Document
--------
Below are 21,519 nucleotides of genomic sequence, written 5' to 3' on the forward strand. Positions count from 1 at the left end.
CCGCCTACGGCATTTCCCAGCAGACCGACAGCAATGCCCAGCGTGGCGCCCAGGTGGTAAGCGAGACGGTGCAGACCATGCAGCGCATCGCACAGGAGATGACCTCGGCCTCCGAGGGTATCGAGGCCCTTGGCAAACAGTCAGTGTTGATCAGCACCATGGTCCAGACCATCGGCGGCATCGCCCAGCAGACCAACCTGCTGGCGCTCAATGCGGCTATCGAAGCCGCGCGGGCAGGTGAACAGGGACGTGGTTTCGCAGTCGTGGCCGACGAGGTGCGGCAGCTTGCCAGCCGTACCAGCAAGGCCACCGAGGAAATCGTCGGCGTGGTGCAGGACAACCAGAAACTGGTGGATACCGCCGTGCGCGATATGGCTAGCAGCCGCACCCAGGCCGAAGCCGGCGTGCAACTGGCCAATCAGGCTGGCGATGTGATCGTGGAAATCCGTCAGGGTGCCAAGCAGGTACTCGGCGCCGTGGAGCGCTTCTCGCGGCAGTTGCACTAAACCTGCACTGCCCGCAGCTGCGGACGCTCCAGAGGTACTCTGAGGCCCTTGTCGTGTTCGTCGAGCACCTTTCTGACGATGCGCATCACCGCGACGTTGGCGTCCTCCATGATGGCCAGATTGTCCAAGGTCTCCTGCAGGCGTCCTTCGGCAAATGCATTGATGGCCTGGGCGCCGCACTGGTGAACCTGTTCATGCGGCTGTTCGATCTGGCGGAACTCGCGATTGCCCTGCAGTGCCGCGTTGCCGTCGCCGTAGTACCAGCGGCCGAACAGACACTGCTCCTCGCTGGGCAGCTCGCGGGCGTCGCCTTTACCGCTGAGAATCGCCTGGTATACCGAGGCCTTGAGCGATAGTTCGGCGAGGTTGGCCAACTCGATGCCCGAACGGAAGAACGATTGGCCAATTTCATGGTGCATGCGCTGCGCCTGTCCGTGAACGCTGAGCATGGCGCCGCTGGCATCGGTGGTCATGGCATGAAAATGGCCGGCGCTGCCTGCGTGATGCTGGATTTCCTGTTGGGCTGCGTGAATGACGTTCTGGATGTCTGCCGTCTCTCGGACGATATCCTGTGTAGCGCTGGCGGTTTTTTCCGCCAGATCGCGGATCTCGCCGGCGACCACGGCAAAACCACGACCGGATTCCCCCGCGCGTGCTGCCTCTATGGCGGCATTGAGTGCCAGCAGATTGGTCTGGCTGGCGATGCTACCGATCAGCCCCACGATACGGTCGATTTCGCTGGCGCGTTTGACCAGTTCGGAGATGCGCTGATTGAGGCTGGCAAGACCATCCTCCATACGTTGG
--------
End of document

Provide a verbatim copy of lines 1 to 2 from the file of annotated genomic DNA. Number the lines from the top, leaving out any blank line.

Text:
Below are 21,519 nucleotides of genomic sequence, written 5' to 3' on the forward strand. Positions count from 1 at the left end.
CCGCCTACGGCATTTCCCAGCAGACCGACAGCAATGCCCAGCGTGGCGCCCAGGTGGTAAGCGAGACGGTGCAGACCATGCAGCGCATCGCACAGGAGATGACCTCGGCCTCCGAGGGTATCGAGGCCCTTGGCAAACAGTCAGTGTTGATCAGCACCATGGTCCAGACCATCGGCGGCATCGCCCAGCAGACCAACCTGCTGGCGCTCAATGCGGCTATCGAAGCCGCGCGGGCAGGTGAACAGGGACGTGGTTTCGCAGTCGTGGCCGACGAGGTGCGGCAGCTTGCCAGCCGTACCAGCAAGGCCACCGAGGAAATCGTCGGCGTGGTGCAGGACAACCAGAAACTGGTGGATACCGCCGTGCGCGATATGGCTAGCAGCCGCACCCAGGCCGAAGCCGGCGTGCAACTGGCCAATCAGGCTGGCGATGTGATCGTGGAAATCCGTCAGGGTGCCAAGCAGGTACTCGGCGCCGTGGAGCGCTTCTCGCGGCAGTTGCACTAAACCTGCACTGCCCGCAGCTGCGGACGCTCCAGAGGTACTCTGAGGCCCTTGTCGTGTTCGTCGAGCACCTTTCTGACGATGCGCATCACCGCGACGTTGGCGTCCTCCATGATGGCCAGATTGTCCAAGGTCTCCTGCAGGCGTCCTTCGGCAAATGCATTGATGGCCTGGGCGCCGCACTGGTGAACCTGTTCATGCGGCTGTTCGATCTGGCGGAACTCGCGATTGCCCTGCAGTGCCGCGTTGCCGTCGCCGTAGTACCAGCGGCCGAACAGACACTGCTCCTCGCTGGGCAGCTCGCGGGCGTCGCCTTTACCGCTGAGAATCGCCTGGTATACCGAGGCCTTGAGCGATAGTTCGGCGAGGTTGGCCAACTCGATGCCCGAACGGAAGAACGATTGGCCAATTTCATGGTGCATGCGCTGCGCCTGTCCGTGAACGCTGAGCATGGCGCCGCTGGCATCGGTGGTCATGGCATGAAAATGGCCGGCGCTGCCTGCGTGATGCTGGATTTCCTGTTGGGCTGCGTGAATGACGTTCTGGATGTCTGCCGTCTCTCGGACGATATCCTGTGTAGCGCTGGCGGTTTTTTCCGCCAGATCGCGGATCTCGCCGGCGACCACGGCAAAACCACGACCGGATTCCCCCGCGCGTGCTGCCTCTATGGCGGCATTGAGTGCCAGCAGATTGGTCTGGCTGGCGATGCTACCGATCAGCCCCACGATACGGTCGATTTCGCTGGCGCGTTTGACCAGTTCGGAGATGCGCTGATTGAGGCTGGCAAGACCATCCTCCATACGTTGG